A paradoxical embolism is defined as a systemic arterial embolus due to passage of a venous thrombus through a right to left shunt. We describe a case of acute cerebral vascular accident (CVA), right subclavian arterial embolus, and pulmonary emboli in the setting of a large patent foramen ovale (PFO). A 74-year-old woman with multiple comorbidities presented to the emergency department with acute onset of shortness of breath, weakness, and right arm pain. She was found to have bilateral pulmonary emboli, left CVA, and a right subclavian arterial embolus on computed tomography (CT). She emergently underwent embolectomy of her right upper extremity along with a fasciotomy. On chest CT, a PFO was visualized. Transesophageal echocardiogram (TEE) revealed a large PFO with at least a 3-mm primum/secundum separation and evidence of right to left shunting. Multidisciplinary consensus was that she would benefit from closure of her PFO in order to reduce her risk of further emboli. The patient was agreeable and taken to the catheterization lab where a sizing balloon over a stiff wire was advanced to measure the size of the defect. A 25-mm Cardioform device was successfully delivered across the defect. The patient was started on oral anticoagulation and antiplatelets. In summary, increase in right-sided pressures from pulmonary emboli can cause right to left shunting and lead to a paradoxical embolus. Assessment of patients who present with acute CVA or arterial embolus in the setting of pulmonary emboli with elevated right atrial pressures should include an evaluation for a PFO. Closure of PFO in these patients is of potential additive benefit.
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http://dx.doi.org/10.21037/atm.2018.01.04DOI Listing
http://www.ncbi.nlm.nih.gov/pmc/articles/PMC5787730PMC
January 2018

Acute right ventricular failure after orthotopic liver transplantation.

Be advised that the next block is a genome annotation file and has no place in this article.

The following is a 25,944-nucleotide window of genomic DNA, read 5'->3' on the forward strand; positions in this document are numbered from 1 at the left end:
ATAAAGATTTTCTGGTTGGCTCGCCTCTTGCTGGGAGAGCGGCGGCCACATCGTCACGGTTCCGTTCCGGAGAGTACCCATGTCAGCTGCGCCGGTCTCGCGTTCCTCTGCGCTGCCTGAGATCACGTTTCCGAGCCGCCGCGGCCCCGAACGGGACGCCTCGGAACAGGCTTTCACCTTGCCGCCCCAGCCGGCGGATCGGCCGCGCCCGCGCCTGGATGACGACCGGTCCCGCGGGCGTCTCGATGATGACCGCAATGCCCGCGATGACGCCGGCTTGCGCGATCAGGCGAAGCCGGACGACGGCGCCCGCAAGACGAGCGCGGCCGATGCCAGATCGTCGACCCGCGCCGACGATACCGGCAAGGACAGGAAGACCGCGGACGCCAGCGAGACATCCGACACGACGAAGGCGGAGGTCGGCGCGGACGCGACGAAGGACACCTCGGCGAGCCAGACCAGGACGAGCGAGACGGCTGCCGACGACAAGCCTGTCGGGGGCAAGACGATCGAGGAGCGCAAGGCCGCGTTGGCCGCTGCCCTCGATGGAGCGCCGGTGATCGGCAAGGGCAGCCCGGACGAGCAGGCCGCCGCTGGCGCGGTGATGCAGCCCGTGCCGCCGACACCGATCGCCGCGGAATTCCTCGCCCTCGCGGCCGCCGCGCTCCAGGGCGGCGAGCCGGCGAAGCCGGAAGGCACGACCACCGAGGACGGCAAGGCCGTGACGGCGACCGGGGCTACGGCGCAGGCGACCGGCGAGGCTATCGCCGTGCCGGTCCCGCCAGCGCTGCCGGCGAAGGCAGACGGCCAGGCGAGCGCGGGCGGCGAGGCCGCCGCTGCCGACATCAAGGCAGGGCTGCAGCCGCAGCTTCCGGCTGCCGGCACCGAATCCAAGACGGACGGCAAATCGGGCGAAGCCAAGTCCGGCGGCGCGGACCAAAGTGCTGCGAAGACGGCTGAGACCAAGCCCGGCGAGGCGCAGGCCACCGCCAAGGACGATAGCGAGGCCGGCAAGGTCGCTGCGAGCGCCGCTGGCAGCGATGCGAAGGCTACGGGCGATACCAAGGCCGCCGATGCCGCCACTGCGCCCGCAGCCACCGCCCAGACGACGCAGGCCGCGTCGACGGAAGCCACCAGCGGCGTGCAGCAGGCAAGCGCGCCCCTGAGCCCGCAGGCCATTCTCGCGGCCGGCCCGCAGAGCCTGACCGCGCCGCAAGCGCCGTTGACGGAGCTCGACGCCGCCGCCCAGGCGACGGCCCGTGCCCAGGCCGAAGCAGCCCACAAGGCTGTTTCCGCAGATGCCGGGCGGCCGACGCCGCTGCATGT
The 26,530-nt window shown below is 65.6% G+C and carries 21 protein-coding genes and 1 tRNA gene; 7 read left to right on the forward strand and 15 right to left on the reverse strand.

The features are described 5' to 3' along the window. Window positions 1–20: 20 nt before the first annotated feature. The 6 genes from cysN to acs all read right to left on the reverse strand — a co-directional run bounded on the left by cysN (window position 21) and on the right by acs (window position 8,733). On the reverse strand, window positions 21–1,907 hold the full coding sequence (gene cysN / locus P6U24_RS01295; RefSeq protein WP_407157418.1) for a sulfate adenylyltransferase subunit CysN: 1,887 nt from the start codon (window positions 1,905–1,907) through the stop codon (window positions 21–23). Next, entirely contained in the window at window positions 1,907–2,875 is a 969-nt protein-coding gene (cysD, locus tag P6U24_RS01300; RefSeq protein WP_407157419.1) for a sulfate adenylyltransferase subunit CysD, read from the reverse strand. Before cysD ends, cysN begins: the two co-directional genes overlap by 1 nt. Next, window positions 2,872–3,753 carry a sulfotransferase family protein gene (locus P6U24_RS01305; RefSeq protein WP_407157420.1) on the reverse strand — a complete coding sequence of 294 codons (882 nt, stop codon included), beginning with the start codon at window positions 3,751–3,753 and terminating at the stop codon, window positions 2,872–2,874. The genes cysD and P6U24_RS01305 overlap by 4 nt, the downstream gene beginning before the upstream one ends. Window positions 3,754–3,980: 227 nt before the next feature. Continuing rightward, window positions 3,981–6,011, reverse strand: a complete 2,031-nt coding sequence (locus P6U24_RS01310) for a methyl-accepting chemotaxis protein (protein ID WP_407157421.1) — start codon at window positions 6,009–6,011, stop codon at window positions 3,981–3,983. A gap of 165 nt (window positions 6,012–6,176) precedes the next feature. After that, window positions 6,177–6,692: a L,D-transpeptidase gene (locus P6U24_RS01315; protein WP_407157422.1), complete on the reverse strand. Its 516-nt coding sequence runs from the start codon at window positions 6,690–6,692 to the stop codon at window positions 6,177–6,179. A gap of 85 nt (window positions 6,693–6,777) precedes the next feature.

Ann Transl Med 2018 Jan;6(1):19

Department of Cardiovascular Medicine, University of Tennessee Health Science Center, Memphis, TN 38136, USA.

The interdependence between the heart and liver in maintaining hemodynamic stability during the perioperative period of either orthotopic heart (OHT) or liver (OLT) transplantation is important. The pre-transplant hemodynamic changes that occur in patients with end-stage liver disease (ESLD) can include decreased systemic vascular resistance, poor ventricular response to stress and increased cardiac output (CO). Concomitant pulmonary disorders are often present in ESLD. Portopulmonary hypertension (PoPHTN) is an important marker for increased mortality in liver transplant patients. The pathophysiologic mechanisms specific to PoPHTN have been compared with other known forms of pulmonary hypertension, including primary pulmonary hypertension, and has been found to fall within a spectrum of disorders related to factors both due to intrinsic liver failure [with resultant portal hypertension and hepatopulmonary syndrome (HPS)] as well as pulmonary vascular remodeling. We present a 47-year-old Caucasian female with ESLD secondary to non-alcoholic steatohepatitis and HPS. Our current case demonstrates the difficulty in managing patients with acute pulmonary hypertension after OLT. Review of the contemporary literature demonstrated a total of eight case reports of post-transplant severe pulmonary hypertension thought to be due to a combination of either HPS or PoPHTN. This case highlights the complexities of patient management in the acute setting after OLT. Furthermore, it demonstrates the intricate role of careful preoperative evaluation and screening in patients undergoing workup for solid organ transplantation.
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http://dx.doi.org/10.21037/atm.2017.11.39DOI Listing
http://www.ncbi.nlm.nih.gov/pmc/articles/PMC5787716PMC
January 2018

Perioperative predictors of permanent pacing and long-term dependence following tricuspid valve surgery: a multicentre analysis.

Europace 2017 Dec;19(12):1988-1993

Division of Cardiology and Department of Internal Medicine, University of Louisville, 550 South Jackson Street 3rd Floor, Louisville, Kentucky, 40202 USA.

Aims: Permanent pacemaker placement (PPM) is often required after valvular surgery and is especially common following tricuspid valve surgery [tricuspid valve repair or replacement (TVR)]. Literature suggests that surgical intervention for isolated tricuspid valve disease is becoming more prevalent. Predictors of PPM dependency following TVR are currently unknown and would be clinically useful from a prognostication standpoint.